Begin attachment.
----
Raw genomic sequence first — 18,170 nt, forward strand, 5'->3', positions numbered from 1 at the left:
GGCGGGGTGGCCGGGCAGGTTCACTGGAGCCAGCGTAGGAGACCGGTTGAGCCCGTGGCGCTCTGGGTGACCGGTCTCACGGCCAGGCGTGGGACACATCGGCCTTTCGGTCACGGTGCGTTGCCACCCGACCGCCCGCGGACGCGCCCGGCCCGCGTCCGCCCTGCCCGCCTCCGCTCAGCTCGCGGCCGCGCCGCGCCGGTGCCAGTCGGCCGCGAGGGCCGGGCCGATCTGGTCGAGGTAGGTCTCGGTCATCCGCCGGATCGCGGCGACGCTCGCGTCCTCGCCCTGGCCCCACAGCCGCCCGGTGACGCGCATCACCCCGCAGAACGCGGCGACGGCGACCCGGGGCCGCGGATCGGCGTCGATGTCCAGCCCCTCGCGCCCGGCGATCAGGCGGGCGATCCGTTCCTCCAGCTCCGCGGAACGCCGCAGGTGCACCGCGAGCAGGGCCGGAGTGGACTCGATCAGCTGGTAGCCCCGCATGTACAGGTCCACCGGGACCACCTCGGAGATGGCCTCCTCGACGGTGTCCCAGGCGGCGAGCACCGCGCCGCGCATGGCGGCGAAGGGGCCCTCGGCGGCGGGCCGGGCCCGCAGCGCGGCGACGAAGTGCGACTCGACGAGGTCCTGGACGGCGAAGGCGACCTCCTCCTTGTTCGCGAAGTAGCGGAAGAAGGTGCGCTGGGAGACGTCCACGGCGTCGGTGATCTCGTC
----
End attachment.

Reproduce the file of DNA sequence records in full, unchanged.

Raw genomic sequence first — 18,170 nt, forward strand, 5'->3', positions numbered from 1 at the left:
GGCGGGGTGGCCGGGCAGGTTCACTGGAGCCAGCGTAGGAGACCGGTTGAGCCCGTGGCGCTCTGGGTGACCGGTCTCACGGCCAGGCGTGGGACACATCGGCCTTTCGGTCACGGTGCGTTGCCACCCGACCGCCCGCGGACGCGCCCGGCCCGCGTCCGCCCTGCCCGCCTCCGCTCAGCTCGCGGCCGCGCCGCGCCGGTGCCAGTCGGCCGCGAGGGCCGGGCCGATCTGGTCGAGGTAGGTCTCGGTCATCCGCCGGATCGCGGCGACGCTCGCGTCCTCGCCCTGGCCCCACAGCCGCCCGGTGACGCGCATCACCCCGCAGAACGCGGCGACGGCGACCCGGGGCCGCGGATCGGCGTCGATGTCCAGCCCCTCGCGCCCGGCGATCAGGCGGGCGATCCGTTCCTCCAGCTCCGCGGAACGCCGCAGGTGCACCGCGAGCAGGGCCGGAGTGGACTCGATCAGCTGGTAGCCCCGCATGTACAGGTCCACCGGGACCACCTCGGAGATGGCCTCCTCGACGGTGTCCCAGGCGGCGAGCACCGCGCCGCGCATGGCGGCGAAGGGGCCCTCGGCGGCGGGCCGGGCCCGCAGCGCGGCGACGAAGTGCGACTCGACGAGGTCCTGGACGGCGAAGGCGACCTCCTCCTTGTTCGCGAAGTAGCGGAAGAAGGTGCGCTGGGAGACGTCCACGGCGTCGGTGATCTCGTC